The warm sunshine pouring down on McMahon Stadium yesterday wasn't nearly as bright and cheery as the Calgary Stampeders' optimism.
Scratch and claw for a CFL playoff spot in 2006? Nothing short of a title season will do if you ask the guys suiting up in Red and White this year.
"Grey Cup champions, for sure, without a doubt," declared Jeff Pilon, sweat pouring off the towering offensive lineman's frame, when asked to assess the team's potential.
The fans apparently can't wait to see that potential hit the turf, too. On the opening day of training camp some 600 Stampeders fans, an unusually high turnout for a CFL workout, eagerly soaked in their first look at the 2006 squad.
As the second longest-serving Stampeders player behind only greybeard linemate Jay McNeil, Pilon has seen plenty of success and despair since arriving in Calgary in 2000.
There was the unlikely Cup title of '01 and the unsightly debacles of 2003 and '04 when the team finished waaaay out of the playoffs.
The 2006 version of Stamps camp suggests not only is the swagger back but the skill is on the field to back up those claims.
"With the talent on this team right now, if we can play up to the level of the talent, I don't think there's another team that can stop us," Pilon said.
While the first-rate offence will garner much of the attention this spring, the men on the other side of the ball are just as keen to kickoff the season, bubbling with high expectations.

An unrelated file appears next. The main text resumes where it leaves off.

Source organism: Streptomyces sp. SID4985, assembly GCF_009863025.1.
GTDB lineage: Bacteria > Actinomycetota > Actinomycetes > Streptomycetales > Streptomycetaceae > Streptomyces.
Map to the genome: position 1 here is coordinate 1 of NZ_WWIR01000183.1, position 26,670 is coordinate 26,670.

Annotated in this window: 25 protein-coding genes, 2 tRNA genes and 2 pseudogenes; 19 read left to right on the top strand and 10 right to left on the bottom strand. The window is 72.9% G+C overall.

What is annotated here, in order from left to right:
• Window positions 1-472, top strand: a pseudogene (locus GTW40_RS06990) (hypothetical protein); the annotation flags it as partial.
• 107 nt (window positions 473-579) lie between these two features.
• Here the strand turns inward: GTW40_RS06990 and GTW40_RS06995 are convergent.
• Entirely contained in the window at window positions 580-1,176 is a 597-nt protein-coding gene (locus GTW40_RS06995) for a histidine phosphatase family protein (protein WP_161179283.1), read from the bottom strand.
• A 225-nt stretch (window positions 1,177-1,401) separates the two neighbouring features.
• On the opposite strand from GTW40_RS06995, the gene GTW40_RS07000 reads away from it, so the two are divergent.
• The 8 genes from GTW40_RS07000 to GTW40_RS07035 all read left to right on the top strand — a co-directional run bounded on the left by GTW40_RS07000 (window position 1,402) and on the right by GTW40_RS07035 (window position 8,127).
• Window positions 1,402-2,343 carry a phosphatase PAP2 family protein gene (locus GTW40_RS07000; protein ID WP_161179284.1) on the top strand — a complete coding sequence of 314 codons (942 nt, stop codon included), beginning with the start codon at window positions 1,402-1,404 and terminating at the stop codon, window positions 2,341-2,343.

Defensive lineman Sheldon Napastuk, always confident and positive, sees an extra helping of talent in camp. The 68 players on hand, he said, will push each other toward the final cut-down date June 10.
"It's only Day 1 and I think everybody comes into every camp optimistic and excited but when you come in and see the talent we have here and you know what we're capable of, it's just exciting," Napastuk gushed.
"It doesn't even feel like a new year, just a continuation of what we started last year."
In 2005 the rebuilt Stampeders finished 11-7, losing the West semifinal to the Edmonton Eskimos, eventual Grey Cup champions.
So advanced is the lineup from a year ago and with so few starting jobs available, the team was scrimmaging just minutes into the first workout yesterday morning.
"We're already doing checks on the line and I was talking to Demetrious (Maxie) about this before practice, usually at training camp you feel rusty like you've been gone for a while but this feels like we were in pads just a month ago," Napastuk said.
"Plus, we've got some good young guys here and that's always fun to see who's going to be pushing you and who could maybe win a spot.
"I always think a good team is partly physical and a good chunk of that is just what's in your head, right?
"A lot of us have played for good teams and bad teams and you just know the difference, you can feel the difference ... none of us want to let this thing slip."
Pilon said this training camp appears to pose the strongest competition for starting jobs he's seen.
"A lot of good talent here right now," Pilon said.
"Geez, I don't think I've seen this much talent in a Stampeders camp in the seven years I've been here. It's looking good.
"There's always optimism on the first day of camp and if you aren't optimistic you shouldn't be on the team. But to be honest, this looks really good, really talented. It's scary."